7. Radiation defects and electron disordering in proton-irradiated diamond films

    International Nuclear Information System (INIS)

    Maschenko, V.E.; Soloviev, G.G.

    1991-01-01

    The absorption spectra are studied in the region of the fundamental absorption band and its longwave boundary for the 0.6 μm thick diamond films deposited onto Al 2 O 3 single crystal underlayers and irradiated by 100 keV and 50 keV protons at fluences of 10 13 -10 16 cm -2 . The E 0 β (6.10-5.9eV) and E 0 α (5.51-5.43eV) maxima and the exponential tails towards lower energies are resolved in the spectra of initial films. The halfwidths of the maxima and a weak temperature dependence of their parameters and of the Urbach tail slope are indicative of disordering of the film structure. The intrinsic maxima near and above the indirect absorption boundary in diamond Γ 25 '-Δ are identified with transitions in the disordered cubic and hexagonal phases of the diamond films. The proton irradiation stimulates the intensity redistribution of the intrinsic maxima, the absorption enhancement, and the change of the Urbach tail slope. The character of radiolysis has been found to depend on the composition of the nonirradiated carbon films and on proton fluence. (author). 8 refs.; 3 figs

  8. Biological responses of diamond-like carbon (DLC) films with different structures in biomedical application.

    Science.gov (United States)

    Liao, T T; Zhang, T F; Li, S S; Deng, Q Y; Wu, B J; Zhang, Y Z; Zhou, Y J; Guo, Y B; Leng, Y X; Huang, N

    2016-12-01

    Diamond-like carbon (DLC) films are potential candidates for artificial joint surface modification in biomedical applications, and the influence of the structural features of DLC surfaces on cell functions has attracted attention in recent decades. Here, the biocompatibility of DLC films with different structures was investigated using macrophages, osteoblasts and fibroblasts. The results showed that DLC films with a low ratio of sp(2)/sp(3), which tend to have a structure similar to that of diamond, led to less inflammatory, excellent osteogenic and fibroblastic reactions, with higher cell viability, better morphology, lower release of TNF-α (tumor necrosis factor-α) and IL-6 (interleukin-6), and higher release of IL-10 (interleukin-10). The results also demonstrated that the high-density diamond structure (low ratio of sp(2)/sp(3)) of DLC films is beneficial for cell adhesion and growth because of better protein adsorption without electrostatic repulsion. These findings provide valuable insights into the mechanisms underlying inhibition of an inflammatory response and the promotion of osteoblastogenesis and fibrous propagation, and effectively build a system for evaluating the biocompatibility of DLC films. Copyright © 2016 Elsevier B.V. All rights reserved.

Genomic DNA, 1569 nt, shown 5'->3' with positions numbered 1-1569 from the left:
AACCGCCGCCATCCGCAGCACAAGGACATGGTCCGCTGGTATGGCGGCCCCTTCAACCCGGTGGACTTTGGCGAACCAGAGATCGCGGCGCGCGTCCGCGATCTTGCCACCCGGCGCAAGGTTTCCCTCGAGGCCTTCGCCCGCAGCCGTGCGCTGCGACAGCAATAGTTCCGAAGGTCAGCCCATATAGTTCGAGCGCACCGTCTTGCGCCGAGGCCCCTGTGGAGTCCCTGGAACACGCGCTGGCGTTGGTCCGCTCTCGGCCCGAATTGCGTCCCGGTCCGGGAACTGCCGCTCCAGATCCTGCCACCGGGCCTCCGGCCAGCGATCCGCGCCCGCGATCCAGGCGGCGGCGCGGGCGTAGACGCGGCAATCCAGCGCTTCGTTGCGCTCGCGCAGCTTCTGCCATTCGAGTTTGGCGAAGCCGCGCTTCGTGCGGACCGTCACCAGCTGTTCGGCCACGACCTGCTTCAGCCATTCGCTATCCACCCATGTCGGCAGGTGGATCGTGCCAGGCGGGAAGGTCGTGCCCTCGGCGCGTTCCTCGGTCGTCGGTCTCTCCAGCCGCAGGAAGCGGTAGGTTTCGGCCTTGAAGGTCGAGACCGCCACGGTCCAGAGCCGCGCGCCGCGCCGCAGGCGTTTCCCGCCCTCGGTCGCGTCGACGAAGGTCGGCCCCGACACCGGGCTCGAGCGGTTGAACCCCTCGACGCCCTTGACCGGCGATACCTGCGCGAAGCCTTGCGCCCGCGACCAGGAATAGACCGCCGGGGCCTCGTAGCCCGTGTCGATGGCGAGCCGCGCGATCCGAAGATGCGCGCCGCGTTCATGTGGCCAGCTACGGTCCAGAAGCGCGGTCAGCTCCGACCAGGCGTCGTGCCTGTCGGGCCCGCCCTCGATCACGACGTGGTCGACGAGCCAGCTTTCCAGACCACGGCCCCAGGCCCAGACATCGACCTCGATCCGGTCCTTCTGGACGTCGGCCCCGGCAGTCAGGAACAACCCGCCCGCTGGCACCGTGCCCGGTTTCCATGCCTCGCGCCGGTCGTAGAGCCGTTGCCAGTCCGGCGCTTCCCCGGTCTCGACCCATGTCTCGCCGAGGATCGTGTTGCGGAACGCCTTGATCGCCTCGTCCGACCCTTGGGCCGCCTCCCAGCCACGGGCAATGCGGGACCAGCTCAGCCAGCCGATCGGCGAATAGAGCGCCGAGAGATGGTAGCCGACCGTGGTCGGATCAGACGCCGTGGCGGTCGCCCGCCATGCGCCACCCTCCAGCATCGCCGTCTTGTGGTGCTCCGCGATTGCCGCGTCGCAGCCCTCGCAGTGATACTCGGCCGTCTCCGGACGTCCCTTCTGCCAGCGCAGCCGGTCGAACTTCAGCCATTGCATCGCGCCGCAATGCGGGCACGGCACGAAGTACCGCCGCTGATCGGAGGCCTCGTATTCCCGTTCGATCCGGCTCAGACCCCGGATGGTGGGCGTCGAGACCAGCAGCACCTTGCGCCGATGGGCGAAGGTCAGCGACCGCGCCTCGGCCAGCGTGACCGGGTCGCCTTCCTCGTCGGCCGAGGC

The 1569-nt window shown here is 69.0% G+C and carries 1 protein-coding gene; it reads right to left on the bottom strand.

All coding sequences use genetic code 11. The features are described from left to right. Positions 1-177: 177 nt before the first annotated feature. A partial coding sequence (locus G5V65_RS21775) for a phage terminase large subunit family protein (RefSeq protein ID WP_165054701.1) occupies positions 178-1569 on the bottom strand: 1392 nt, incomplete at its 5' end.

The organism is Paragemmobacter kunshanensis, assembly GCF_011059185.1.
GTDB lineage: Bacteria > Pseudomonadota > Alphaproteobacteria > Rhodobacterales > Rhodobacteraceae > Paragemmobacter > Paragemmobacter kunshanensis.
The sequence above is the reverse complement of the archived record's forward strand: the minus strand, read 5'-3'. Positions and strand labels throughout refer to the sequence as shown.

9. Theoretical investigation of the thermodynamic properties of metallic thin films

    International Nuclear Information System (INIS)

    Hung, Vu Van; Phuong, Duong Dai; Hoa, Nguyen Thi; Hieu, Ho Khac

    2015-01-01

    The thermodynamic properties of metallic thin films with face-centered cubic structure at ambient conditions were investigated using the statistical moment method including the anharmonicity effects of thermal lattice vibrations. The analytical expressions of Helmholtz free energy, lattice parameter, linear thermal expansion coefficient, specific heats at the constant volume and constant pressure were derived in terms of the power moments of the atomic displacements. Numerical calculations of thermodynamic properties have been performed for Au and Al thin films and compared with those of bulk metals. This research proposes that thermodynamic quantities of thin films approach the values of bulk when the thickness of thin film is about 70 nm. - Highlights: • Thermodynamic properties of thin films were investigated using the moment method. • Expressions of Helmholtz energy, expansion coefficient, specific heats were derived. • Calculations for Au, Al thin films were performed and compared with those of bulks

  10. Theoretical investigation of the thermodynamic properties of metallic thin films

    Energy Technology Data Exchange (ETDEWEB)

    Hung, Vu Van [Vietnam Education Publishing House, 81 Tran Hung Dao, Hanoi (Viet Nam); Phuong, Duong Dai [Hanoi National University of Education, 136 Xuan Thuy, Hanoi (Viet Nam); Hoa, Nguyen Thi [University of Transport and Communications, Lang Thuong, Dong Da, Hanoi (Viet Nam); Hieu, Ho Khac, E-mail: hieuhk@duytan.edu.vn [Institute of Research and Development, Duy Tan University, K7/25 Quang Trung, Danang (Viet Nam)